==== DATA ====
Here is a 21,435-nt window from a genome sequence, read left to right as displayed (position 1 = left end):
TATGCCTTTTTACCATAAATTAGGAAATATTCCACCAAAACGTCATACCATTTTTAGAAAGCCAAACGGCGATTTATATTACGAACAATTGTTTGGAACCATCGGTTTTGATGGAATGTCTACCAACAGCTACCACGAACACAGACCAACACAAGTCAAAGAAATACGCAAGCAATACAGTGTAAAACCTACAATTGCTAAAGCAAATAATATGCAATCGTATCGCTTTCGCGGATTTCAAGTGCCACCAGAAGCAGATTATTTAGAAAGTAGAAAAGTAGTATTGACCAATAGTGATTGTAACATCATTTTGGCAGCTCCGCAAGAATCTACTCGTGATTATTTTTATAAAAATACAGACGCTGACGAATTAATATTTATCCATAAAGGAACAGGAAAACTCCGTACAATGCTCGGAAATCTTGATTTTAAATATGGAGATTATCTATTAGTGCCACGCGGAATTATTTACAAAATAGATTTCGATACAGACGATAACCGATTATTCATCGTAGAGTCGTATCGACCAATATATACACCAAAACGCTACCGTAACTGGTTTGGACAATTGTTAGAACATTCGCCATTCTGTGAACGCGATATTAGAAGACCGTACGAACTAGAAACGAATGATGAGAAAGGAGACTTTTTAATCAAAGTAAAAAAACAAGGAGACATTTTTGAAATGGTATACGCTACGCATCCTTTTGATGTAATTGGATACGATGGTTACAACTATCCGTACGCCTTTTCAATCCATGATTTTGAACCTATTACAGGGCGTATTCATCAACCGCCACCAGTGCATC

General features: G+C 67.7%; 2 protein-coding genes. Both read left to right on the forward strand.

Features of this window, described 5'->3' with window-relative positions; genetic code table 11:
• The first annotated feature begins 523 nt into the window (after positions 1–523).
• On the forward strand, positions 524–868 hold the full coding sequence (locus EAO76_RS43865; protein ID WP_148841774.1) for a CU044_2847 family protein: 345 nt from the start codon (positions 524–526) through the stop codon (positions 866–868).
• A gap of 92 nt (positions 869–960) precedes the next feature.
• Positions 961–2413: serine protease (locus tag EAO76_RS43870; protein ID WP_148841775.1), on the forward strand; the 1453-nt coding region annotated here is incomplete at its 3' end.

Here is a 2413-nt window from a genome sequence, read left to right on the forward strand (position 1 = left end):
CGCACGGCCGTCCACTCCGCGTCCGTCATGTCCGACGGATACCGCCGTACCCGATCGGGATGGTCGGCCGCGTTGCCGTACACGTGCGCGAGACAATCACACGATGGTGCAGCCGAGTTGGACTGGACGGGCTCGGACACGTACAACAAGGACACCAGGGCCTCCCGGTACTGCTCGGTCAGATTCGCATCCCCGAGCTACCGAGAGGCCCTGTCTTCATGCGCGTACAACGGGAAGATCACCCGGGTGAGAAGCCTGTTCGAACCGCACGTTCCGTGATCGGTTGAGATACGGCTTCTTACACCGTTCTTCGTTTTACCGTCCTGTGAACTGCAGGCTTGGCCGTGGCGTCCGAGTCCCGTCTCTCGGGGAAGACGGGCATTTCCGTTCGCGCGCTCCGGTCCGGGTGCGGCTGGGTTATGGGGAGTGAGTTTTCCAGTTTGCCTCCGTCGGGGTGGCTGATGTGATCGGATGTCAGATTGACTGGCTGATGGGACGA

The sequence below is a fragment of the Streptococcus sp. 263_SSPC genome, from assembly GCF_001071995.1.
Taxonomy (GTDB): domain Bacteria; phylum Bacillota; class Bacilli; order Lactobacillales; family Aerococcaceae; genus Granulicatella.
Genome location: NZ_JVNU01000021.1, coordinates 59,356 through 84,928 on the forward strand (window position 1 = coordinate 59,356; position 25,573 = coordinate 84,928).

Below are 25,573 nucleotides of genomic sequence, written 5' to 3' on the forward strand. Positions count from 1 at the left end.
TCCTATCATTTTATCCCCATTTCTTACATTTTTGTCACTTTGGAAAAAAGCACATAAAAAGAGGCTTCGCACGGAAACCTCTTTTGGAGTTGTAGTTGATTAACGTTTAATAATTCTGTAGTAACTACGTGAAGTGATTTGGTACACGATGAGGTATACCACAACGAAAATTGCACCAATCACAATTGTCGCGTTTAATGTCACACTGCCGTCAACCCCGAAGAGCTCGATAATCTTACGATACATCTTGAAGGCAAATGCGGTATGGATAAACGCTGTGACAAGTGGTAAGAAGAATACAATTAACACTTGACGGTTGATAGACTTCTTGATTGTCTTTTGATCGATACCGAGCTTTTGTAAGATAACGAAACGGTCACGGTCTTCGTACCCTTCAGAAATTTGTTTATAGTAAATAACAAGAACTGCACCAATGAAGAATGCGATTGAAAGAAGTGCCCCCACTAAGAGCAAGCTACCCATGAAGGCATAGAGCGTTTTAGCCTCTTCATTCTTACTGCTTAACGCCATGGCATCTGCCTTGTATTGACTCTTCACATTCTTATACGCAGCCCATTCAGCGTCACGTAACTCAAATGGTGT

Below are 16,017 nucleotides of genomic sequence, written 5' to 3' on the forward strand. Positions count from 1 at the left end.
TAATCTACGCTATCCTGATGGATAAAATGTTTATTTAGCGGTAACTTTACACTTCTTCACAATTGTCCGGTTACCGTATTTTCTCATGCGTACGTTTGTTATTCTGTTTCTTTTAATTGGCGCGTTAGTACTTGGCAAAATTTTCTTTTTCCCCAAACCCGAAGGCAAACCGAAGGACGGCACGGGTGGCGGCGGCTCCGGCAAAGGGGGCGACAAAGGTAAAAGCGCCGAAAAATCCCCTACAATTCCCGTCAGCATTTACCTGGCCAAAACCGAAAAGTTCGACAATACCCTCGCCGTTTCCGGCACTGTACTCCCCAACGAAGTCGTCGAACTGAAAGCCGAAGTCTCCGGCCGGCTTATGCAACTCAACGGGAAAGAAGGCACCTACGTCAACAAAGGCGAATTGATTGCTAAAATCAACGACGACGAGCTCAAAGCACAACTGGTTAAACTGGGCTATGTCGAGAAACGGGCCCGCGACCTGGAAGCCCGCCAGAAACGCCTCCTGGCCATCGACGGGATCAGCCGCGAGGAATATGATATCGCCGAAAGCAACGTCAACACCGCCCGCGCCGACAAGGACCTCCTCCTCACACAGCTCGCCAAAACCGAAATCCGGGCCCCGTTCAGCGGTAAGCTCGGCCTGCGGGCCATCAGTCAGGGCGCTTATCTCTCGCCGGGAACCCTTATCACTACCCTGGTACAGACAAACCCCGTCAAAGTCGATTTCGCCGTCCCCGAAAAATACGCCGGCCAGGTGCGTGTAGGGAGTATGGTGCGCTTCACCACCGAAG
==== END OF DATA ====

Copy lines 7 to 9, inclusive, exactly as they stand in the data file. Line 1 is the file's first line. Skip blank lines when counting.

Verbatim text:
• A gap of 92 nt (positions 869–960) precedes the next feature.
• Positions 961–2413: serine protease (locus tag EAO76_RS43870; protein ID WP_148841775.1), on the forward strand; the 1453-nt coding region annotated here is incomplete at its 3' end.

Here is a 2413-nt window from a genome sequence, read left to right on the forward strand (position 1 = left end):